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41 felons indicted via anti-violence program, U.S. attorney in Little Rock says

By Ryan Tarinelli

This article was published February 15, 2017 at 4:30 a.m.


Little Rock FBI Special Agent in Charge Diane Upchurch (from left), Little Rock Police Chief Kenton Buckner and U.S. Attorney for the Eastern District of Arkansas Christopher Thyer listen as Jeffrey Reed, resident agent in charge of the ATF, speaks Tuesday in Little Rock about the progress made during the Violence Reduction Network initiative.

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A U.S. attorney based in Little Rock announced Tuesday the indictment of 41 convicted felons on federal charges, praising a federal anti-violence program for changing the way local and federal authorities work together.

The indictments were made under the Violence Reduction Network, a national program with the U.S. Department of Justice, that aims to reduce violent crime by providing participating agencies with training and federal resources.

Little Rock and West Memphis joined the federal anti-violence program in 2015, along with Compton, Calif., Flint, Mich., and Newark, N.J.

All of the 41 people indicted have long histories of drug trafficking, violent felonies or both, said Christopher Thyer, U.S. attorney for the Eastern District of Arkansas, at a news conference Tuesday afternoon.

"They are truly among the worst of the worst criminals in Pulaski County," Thyer said.

In total, 38 of the 41 people indicted were from Pulaski County, according to the U.S. attorney's office. Forty of the 41 were indicted on federal gun charges, according to the office.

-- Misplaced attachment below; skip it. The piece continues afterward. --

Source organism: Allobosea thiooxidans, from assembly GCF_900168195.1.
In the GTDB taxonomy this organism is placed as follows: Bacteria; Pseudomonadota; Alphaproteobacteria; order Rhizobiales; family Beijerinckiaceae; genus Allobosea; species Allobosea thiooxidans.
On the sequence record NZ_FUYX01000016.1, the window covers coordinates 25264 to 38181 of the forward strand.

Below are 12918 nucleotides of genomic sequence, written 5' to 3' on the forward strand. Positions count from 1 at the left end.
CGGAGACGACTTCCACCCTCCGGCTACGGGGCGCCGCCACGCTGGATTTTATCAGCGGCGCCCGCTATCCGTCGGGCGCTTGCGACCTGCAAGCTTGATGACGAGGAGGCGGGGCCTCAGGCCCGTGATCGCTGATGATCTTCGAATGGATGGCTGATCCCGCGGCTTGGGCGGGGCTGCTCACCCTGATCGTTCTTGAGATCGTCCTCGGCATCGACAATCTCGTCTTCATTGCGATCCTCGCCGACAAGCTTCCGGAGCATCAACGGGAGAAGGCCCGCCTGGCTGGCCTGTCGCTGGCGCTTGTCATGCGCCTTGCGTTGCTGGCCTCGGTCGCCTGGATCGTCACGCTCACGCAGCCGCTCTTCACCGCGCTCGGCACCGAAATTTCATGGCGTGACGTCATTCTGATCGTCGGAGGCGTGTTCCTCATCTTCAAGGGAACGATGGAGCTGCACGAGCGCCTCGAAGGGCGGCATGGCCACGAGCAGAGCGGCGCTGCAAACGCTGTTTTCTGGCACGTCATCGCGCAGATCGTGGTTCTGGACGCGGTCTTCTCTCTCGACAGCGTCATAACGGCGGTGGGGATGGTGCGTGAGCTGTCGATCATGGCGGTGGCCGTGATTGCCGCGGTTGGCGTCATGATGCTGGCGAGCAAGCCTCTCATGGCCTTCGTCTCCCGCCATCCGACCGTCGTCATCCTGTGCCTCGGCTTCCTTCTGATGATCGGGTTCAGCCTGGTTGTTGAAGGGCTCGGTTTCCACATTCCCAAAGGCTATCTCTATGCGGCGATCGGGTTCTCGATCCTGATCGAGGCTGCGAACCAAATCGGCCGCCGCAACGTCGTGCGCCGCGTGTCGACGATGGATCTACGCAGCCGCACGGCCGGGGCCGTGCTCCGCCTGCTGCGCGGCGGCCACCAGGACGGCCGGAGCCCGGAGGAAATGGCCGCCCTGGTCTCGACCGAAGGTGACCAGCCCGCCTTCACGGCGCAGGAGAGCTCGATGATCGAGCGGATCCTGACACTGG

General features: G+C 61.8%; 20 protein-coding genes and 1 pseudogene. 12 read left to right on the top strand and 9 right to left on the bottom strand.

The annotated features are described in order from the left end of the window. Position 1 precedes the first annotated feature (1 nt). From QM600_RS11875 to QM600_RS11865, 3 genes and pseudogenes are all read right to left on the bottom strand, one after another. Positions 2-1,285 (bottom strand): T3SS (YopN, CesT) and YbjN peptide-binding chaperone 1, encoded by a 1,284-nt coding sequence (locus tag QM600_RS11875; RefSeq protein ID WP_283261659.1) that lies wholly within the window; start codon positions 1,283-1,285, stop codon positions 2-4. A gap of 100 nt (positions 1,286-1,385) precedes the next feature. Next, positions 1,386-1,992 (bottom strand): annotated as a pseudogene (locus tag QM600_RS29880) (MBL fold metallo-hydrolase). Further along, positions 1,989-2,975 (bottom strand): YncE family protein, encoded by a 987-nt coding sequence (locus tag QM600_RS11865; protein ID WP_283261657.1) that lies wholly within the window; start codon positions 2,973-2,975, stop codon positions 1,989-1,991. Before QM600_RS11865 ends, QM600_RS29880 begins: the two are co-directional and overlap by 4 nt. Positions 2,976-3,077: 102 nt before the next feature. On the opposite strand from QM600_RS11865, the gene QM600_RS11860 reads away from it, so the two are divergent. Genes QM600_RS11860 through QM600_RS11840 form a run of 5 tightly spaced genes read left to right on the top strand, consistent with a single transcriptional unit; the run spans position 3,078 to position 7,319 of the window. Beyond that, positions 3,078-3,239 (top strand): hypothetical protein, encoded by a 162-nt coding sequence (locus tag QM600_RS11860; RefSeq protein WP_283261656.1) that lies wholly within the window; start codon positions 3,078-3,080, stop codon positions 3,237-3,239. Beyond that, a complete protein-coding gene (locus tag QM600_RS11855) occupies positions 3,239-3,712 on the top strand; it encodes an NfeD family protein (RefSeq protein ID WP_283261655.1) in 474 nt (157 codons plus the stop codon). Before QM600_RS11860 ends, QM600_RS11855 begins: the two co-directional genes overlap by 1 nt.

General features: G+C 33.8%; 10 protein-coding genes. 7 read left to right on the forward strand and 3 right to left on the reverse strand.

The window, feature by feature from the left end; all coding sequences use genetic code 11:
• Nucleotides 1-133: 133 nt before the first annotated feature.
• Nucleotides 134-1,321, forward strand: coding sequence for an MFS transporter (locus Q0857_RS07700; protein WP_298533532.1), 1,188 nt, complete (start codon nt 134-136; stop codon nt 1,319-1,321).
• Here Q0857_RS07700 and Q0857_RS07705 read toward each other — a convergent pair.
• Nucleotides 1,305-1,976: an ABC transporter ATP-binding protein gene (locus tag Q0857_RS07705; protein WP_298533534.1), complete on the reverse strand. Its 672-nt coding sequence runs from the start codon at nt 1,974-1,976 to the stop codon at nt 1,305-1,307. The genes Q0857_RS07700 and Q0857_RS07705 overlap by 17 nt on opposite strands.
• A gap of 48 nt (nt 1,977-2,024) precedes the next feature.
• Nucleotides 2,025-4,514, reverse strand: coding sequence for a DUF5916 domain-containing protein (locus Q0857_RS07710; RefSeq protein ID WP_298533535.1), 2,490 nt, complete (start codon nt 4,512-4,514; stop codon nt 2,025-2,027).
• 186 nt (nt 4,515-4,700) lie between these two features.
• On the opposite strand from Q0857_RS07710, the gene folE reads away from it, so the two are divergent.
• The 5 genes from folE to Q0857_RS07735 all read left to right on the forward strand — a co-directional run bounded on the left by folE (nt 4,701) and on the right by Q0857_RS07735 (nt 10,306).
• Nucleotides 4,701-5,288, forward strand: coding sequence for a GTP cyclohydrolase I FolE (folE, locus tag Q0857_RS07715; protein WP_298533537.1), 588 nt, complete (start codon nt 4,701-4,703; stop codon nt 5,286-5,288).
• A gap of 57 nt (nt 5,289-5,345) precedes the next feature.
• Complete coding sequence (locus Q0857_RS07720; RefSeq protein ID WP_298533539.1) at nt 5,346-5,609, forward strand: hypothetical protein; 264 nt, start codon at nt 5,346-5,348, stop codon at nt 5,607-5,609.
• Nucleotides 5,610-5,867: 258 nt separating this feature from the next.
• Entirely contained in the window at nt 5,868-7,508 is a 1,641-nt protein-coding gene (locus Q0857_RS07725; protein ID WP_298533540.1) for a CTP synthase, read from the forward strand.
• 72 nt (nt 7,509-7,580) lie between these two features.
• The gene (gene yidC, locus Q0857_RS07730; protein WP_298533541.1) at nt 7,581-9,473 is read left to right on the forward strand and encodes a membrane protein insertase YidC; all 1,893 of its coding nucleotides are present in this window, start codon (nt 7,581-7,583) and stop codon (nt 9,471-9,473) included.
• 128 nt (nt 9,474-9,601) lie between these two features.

At least five indictees had separate charges related to the possession of drugs with intent to deliver, according to the federal office.

Four of the defendants are awaiting arrest while the other 37 are in various stages of prosecution, according to a statement from Thyer's office.

The Violence Reduction Network set up a procedure in which assistant U.S. attorneys and deputy prosecutors in Pulaski County reviewed every felony gun possession case, Thyer said.

The prosecutors then made a collaborative decision on whether the case would go to federal jurisdiction or stay in the state system, he said.

In the past, Thyer said, state and federal officials did collaborate on cases, but it was done on a piecemeal, case-specific basis.

"It's one of those, 'Yeah, why have we not been doing that all along?'" Thyer said. "It took the [Violence Reduction Network] really to focus us to doing it."

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The people targeted for federal charges had extensive or violent criminal histories, or were accused of "particularly egregious or violent" crimes, the U.S. attorney's office said in a statement.

The defendants indicted were previously convicted of violent crimes including rape, aggravated robbery and domestic battery, the statement said. Little Rock and North Little Rock police initially investigated a majority of the cases that led to the indictments, according to the office.